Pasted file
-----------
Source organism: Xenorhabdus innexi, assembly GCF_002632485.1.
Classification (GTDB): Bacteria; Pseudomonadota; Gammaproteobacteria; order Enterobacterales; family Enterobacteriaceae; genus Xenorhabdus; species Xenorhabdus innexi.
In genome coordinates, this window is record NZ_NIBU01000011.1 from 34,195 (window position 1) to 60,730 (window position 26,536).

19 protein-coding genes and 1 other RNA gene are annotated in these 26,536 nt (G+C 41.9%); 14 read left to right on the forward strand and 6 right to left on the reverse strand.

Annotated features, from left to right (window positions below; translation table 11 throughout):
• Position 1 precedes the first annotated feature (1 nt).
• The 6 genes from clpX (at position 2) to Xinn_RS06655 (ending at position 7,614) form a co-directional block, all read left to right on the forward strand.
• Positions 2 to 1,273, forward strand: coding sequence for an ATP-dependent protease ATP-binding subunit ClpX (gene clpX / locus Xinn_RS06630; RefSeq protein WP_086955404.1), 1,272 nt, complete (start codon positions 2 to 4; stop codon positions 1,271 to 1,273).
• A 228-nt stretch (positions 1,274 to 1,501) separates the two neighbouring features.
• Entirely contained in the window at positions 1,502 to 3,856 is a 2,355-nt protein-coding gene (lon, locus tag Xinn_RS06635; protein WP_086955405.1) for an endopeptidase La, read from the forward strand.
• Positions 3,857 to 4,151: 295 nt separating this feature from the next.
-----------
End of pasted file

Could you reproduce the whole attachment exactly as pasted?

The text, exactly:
Source organism: Xenorhabdus innexi, assembly GCF_002632485.1.
Classification (GTDB): Bacteria; Pseudomonadota; Gammaproteobacteria; order Enterobacterales; family Enterobacteriaceae; genus Xenorhabdus; species Xenorhabdus innexi.
In genome coordinates, this window is record NZ_NIBU01000011.1 from 34,195 (window position 1) to 60,730 (window position 26,536).

19 protein-coding genes and 1 other RNA gene are annotated in these 26,536 nt (G+C 41.9%); 14 read left to right on the forward strand and 6 right to left on the reverse strand.

Annotated features, from left to right (window positions below; translation table 11 throughout):
• Position 1 precedes the first annotated feature (1 nt).
• The 6 genes from clpX (at position 2) to Xinn_RS06655 (ending at position 7,614) form a co-directional block, all read left to right on the forward strand.
• Positions 2 to 1,273, forward strand: coding sequence for an ATP-dependent protease ATP-binding subunit ClpX (gene clpX / locus Xinn_RS06630; RefSeq protein WP_086955404.1), 1,272 nt, complete (start codon positions 2 to 4; stop codon positions 1,271 to 1,273).
• A 228-nt stretch (positions 1,274 to 1,501) separates the two neighbouring features.
• Entirely contained in the window at positions 1,502 to 3,856 is a 2,355-nt protein-coding gene (lon, locus tag Xinn_RS06635; protein WP_086955405.1) for an endopeptidase La, read from the forward strand.
• Positions 3,857 to 4,151: 295 nt separating this feature from the next.